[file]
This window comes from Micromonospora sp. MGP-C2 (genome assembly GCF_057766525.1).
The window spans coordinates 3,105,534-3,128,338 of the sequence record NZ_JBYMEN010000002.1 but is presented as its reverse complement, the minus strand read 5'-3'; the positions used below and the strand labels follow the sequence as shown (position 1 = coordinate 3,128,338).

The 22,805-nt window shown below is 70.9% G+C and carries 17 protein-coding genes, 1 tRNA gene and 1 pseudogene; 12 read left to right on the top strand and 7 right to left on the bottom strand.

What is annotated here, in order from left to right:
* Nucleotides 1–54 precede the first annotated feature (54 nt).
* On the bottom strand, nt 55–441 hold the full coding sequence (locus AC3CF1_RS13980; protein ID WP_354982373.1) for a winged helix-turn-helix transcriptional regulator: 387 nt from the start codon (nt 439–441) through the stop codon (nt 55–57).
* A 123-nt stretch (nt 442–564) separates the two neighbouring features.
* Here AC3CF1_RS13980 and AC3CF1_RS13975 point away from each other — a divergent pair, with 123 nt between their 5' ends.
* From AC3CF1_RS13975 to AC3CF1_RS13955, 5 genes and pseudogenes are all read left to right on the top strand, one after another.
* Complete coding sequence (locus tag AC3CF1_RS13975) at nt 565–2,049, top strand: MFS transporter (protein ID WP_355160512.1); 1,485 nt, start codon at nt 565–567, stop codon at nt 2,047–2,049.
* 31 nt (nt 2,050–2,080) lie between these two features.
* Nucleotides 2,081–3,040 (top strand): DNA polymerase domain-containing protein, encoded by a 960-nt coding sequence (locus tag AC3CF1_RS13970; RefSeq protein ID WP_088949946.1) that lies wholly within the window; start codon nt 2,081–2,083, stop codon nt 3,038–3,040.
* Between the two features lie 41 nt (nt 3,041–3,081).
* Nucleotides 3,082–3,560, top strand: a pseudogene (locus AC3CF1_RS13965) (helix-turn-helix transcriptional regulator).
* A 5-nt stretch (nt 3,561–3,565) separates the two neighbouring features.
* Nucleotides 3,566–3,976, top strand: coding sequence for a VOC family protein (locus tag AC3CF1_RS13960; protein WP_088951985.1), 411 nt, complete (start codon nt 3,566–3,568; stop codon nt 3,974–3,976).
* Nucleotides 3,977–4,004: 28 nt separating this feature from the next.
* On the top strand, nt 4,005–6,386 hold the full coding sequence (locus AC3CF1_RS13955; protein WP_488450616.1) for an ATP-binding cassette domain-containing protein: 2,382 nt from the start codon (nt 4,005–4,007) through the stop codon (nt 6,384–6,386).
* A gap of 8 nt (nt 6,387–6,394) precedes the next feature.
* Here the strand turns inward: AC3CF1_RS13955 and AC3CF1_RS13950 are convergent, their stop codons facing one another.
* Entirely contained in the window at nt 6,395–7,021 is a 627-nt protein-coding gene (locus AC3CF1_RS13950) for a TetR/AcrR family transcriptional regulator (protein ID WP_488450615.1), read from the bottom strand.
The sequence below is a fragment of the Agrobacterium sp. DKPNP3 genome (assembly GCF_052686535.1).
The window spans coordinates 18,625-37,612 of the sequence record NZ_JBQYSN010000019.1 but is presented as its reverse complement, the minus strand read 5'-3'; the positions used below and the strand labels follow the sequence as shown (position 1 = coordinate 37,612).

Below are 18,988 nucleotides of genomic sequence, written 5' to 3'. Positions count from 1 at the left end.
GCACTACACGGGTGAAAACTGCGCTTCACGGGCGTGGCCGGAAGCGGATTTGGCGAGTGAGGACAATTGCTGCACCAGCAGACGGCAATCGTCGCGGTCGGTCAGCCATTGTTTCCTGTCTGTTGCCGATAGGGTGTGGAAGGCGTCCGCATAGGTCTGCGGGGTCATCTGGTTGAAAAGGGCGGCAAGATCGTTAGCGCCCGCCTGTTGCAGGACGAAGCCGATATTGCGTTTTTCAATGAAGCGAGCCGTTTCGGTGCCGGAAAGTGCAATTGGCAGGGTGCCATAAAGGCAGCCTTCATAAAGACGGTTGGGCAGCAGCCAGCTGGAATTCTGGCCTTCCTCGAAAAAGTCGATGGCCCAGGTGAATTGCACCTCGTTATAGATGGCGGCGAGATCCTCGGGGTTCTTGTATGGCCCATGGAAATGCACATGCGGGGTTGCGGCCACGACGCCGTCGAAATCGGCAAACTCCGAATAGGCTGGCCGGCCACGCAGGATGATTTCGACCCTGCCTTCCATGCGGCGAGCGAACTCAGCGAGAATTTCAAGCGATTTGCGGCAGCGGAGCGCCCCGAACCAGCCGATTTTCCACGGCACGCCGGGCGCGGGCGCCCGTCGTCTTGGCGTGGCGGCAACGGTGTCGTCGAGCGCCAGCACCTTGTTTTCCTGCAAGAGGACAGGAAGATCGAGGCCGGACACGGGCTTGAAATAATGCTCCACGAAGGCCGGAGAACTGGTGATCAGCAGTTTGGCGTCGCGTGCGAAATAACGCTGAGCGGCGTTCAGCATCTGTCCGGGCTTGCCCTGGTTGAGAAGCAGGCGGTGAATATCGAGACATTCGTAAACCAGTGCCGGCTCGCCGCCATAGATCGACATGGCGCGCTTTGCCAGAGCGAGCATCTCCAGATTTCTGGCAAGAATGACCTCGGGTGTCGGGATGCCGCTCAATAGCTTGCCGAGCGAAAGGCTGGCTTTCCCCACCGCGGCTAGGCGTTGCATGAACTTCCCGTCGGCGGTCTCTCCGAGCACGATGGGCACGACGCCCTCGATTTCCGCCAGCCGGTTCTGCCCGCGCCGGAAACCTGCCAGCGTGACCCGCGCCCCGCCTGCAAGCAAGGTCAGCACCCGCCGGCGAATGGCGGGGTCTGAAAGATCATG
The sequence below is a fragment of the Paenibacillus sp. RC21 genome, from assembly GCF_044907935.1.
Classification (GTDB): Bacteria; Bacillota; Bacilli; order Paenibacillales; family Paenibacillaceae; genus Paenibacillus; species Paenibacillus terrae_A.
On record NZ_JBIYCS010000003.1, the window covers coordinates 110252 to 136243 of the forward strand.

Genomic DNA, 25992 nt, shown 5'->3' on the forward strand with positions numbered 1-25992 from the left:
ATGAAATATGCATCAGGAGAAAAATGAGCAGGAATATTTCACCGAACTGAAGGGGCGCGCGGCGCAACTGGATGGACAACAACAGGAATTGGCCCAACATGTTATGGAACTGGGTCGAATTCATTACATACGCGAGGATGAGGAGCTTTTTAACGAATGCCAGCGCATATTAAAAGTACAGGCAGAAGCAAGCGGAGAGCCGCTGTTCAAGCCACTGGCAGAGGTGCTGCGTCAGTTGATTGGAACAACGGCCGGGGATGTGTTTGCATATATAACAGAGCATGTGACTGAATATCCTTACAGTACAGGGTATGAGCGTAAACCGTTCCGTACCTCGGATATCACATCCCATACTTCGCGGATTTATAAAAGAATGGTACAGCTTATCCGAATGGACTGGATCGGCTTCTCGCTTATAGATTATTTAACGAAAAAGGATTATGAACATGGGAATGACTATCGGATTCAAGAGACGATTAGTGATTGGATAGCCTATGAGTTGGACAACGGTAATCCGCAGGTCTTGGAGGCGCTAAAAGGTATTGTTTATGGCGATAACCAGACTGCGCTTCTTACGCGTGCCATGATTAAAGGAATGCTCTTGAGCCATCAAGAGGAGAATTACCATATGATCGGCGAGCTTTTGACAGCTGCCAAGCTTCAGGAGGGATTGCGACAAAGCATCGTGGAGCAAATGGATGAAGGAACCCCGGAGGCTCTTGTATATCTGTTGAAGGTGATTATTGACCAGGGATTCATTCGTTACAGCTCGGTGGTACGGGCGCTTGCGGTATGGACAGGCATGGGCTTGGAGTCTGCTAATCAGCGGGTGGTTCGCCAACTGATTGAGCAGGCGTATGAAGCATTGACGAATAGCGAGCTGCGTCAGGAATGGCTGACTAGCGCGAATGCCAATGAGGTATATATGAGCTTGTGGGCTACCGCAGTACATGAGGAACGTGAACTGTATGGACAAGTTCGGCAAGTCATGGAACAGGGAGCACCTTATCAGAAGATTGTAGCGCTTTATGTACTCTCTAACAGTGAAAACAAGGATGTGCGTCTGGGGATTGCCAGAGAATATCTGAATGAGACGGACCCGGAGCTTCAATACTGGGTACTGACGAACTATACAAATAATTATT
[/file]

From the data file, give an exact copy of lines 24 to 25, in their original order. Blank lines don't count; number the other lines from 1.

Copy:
Below are 18,988 nucleotides of genomic sequence, written 5' to 3'. Positions count from 1 at the left end.
GCACTACACGGGTGAAAACTGCGCTTCACGGGCGTGGCCGGAAGCGGATTTGGCGAGTGAGGACAATTGCTGCACCAGCAGACGGCAATCGTCGCGGTCGGTCAGCCATTGTTTCCTGTCTGTTGCCGATAGGGTGTGGAAGGCGTCCGCATAGGTCTGCGGGGTCATCTGGTTGAAAAGGGCGGCAAGATCGTTAGCGCCCGCCTGTTGCAGGACGAAGCCGATATTGCGTTTTTCAATGAAGCGAGCCGTTTCGGTGCCGGAAAGTGCAATTGGCAGGGTGCCATAAAGGCAGCCTTCATAAAGACGGTTGGGCAGCAGCCAGCTGGAATTCTGGCCTTCCTCGAAAAAGTCGATGGCCCAGGTGAATTGCACCTCGTTATAGATGGCGGCGAGATCCTCGGGGTTCTTGTATGGCCCATGGAAATGCACATGCGGGGTTGCGGCCACGACGCCGTCGAAATCGGCAAACTCCGAATAGGCTGGCCGGCCACGCAGGATGATTTCGACCCTGCCTTCCATGCGGCGAGCGAACTCAGCGAGAATTTCAAGCGATTTGCGGCAGCGGAGCGCCCCGAACCAGCCGATTTTCCACGGCACGCCGGGCGCGGGCGCCCGTCGTCTTGGCGTGGCGGCAACGGTGTCGTCGAGCGCCAGCACCTTGTTTTCCTGCAAGAGGACAGGAAGATCGAGGCCGGACACGGGCTTGAAATAATGCTCCACGAAGGCCGGAGAACTGGTGATCAGCAGTTTGGCGTCGCGTGCGAAATAACGCTGAGCGGCGTTCAGCATCTGTCCGGGCTTGCCCTGGTTGAGAAGCAGGCGGTGAATATCGAGACATTCGTAAACCAGTGCCGGCTCGCCGCCATAGATCGACATGGCGCGCTTTGCCAGAGCGAGCATCTCCAGATTTCTGGCAAGAATGACCTCGGGTGTCGGGATGCCGCTCAATAGCTTGCCGAGCGAAAGGCTGGCTTTCCCCACCGCGGCTAGGCGTTGCATGAACTTCCCGTCGGCGGTCTCTCCGAGCACGATGGGCACGACGCCCTCGATTTCCGCCAGCCGGTTCTGCCCGCGCCGGAAACCTGCCAGCGTGACCCGCGCCCCGCCTGCAAGCAAGGTCAGCACCCGCCGGCGAATGGCGGGGTCTGAAAGATCATG